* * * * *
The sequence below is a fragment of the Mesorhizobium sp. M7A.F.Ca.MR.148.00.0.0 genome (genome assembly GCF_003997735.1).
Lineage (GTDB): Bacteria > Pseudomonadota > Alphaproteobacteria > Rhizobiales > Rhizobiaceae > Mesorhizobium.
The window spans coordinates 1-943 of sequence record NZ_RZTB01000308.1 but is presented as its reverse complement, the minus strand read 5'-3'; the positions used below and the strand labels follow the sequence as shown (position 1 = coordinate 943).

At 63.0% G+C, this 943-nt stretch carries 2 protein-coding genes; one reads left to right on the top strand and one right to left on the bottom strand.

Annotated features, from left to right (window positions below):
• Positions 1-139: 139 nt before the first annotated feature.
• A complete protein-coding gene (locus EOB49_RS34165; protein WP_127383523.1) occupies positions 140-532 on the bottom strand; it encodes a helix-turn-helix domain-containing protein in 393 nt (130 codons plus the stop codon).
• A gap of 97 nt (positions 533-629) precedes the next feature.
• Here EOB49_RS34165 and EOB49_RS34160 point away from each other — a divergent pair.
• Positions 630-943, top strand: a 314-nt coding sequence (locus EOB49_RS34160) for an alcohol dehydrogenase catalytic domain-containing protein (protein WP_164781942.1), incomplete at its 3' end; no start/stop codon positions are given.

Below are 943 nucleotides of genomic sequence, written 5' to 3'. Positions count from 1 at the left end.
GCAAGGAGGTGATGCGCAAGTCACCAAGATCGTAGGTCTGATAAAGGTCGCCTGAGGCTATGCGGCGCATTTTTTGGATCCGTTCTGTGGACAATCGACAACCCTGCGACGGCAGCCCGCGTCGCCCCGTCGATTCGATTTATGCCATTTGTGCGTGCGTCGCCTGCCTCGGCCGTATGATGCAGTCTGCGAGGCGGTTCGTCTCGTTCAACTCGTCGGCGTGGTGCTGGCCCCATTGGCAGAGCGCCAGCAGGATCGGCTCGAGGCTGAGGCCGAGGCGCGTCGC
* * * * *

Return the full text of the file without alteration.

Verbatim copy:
The sequence below is a fragment of the Mesorhizobium sp. M7A.F.Ca.MR.148.00.0.0 genome (genome assembly GCF_003997735.1).
Lineage (GTDB): Bacteria > Pseudomonadota > Alphaproteobacteria > Rhizobiales > Rhizobiaceae > Mesorhizobium.
The window spans coordinates 1-943 of sequence record NZ_RZTB01000308.1 but is presented as its reverse complement, the minus strand read 5'-3'; the positions used below and the strand labels follow the sequence as shown (position 1 = coordinate 943).

At 63.0% G+C, this 943-nt stretch carries 2 protein-coding genes; one reads left to right on the top strand and one right to left on the bottom strand.

Annotated features, from left to right (window positions below):
• Positions 1-139: 139 nt before the first annotated feature.
• A complete protein-coding gene (locus EOB49_RS34165; protein WP_127383523.1) occupies positions 140-532 on the bottom strand; it encodes a helix-turn-helix domain-containing protein in 393 nt (130 codons plus the stop codon).
• A gap of 97 nt (positions 533-629) precedes the next feature.
• Here EOB49_RS34165 and EOB49_RS34160 point away from each other — a divergent pair.
• Positions 630-943, top strand: a 314-nt coding sequence (locus EOB49_RS34160) for an alcohol dehydrogenase catalytic domain-containing protein (protein WP_164781942.1), incomplete at its 3' end; no start/stop codon positions are given.

Below are 943 nucleotides of genomic sequence, written 5' to 3'. Positions count from 1 at the left end.
GCAAGGAGGTGATGCGCAAGTCACCAAGATCGTAGGTCTGATAAAGGTCGCCTGAGGCTATGCGGCGCATTTTTTGGATCCGTTCTGTGGACAATCGACAACCCTGCGACGGCAGCCCGCGTCGCCCCGTCGATTCGATTTATGCCATTTGTGCGTGCGTCGCCTGCCTCGGCCGTATGATGCAGTCTGCGAGGCGGTTCGTCTCGTTCAACTCGTCGGCGTGGTGCTGGCCCCATTGGCAGAGCGCCAGCAGGATCGGCTCGAGGCTGAGGCCGAGGCGCGTCGC